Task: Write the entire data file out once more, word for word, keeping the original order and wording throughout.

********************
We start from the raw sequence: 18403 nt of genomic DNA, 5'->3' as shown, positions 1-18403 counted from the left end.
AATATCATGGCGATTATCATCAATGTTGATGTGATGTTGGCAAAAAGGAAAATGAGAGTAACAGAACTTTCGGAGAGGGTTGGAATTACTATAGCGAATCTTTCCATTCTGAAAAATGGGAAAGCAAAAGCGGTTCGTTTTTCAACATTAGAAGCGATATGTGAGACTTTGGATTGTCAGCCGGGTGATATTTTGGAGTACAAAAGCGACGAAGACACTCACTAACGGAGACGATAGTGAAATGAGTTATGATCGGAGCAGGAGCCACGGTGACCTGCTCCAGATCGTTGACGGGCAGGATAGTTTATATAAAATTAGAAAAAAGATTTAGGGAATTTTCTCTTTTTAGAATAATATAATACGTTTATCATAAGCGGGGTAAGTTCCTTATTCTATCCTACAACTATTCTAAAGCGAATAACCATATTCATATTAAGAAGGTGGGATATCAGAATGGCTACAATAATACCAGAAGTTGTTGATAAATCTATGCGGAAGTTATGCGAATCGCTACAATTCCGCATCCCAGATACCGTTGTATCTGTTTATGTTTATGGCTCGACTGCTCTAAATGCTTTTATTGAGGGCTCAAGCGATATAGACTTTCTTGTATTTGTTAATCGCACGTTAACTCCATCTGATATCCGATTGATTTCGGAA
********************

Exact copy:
We start from the raw sequence: 18403 nt of genomic DNA, 5'->3' as shown, positions 1-18403 counted from the left end.
AATATCATGGCGATTATCATCAATGTTGATGTGATGTTGGCAAAAAGGAAAATGAGAGTAACAGAACTTTCGGAGAGGGTTGGAATTACTATAGCGAATCTTTCCATTCTGAAAAATGGGAAAGCAAAAGCGGTTCGTTTTTCAACATTAGAAGCGATATGTGAGACTTTGGATTGTCAGCCGGGTGATATTTTGGAGTACAAAAGCGACGAAGACACTCACTAACGGAGACGATAGTGAAATGAGTTATGATCGGAGCAGGAGCCACGGTGACCTGCTCCAGATCGTTGACGGGCAGGATAGTTTATATAAAATTAGAAAAAAGATTTAGGGAATTTTCTCTTTTTAGAATAATATAATACGTTTATCATAAGCGGGGTAAGTTCCTTATTCTATCCTACAACTATTCTAAAGCGAATAACCATATTCATATTAAGAAGGTGGGATATCAGAATGGCTACAATAATACCAGAAGTTGTTGATAAATCTATGCGGAAGTTATGCGAATCGCTACAATTCCGCATCCCAGATACCGTTGTATCTGTTTATGTTTATGGCTCGACTGCTCTAAATGCTTTTATTGAGGGCTCAAGCGATATAGACTTTCTTGTATTTGTTAATCGCACGTTAACTCCATCTGATATCCGATTGATTTCGGAA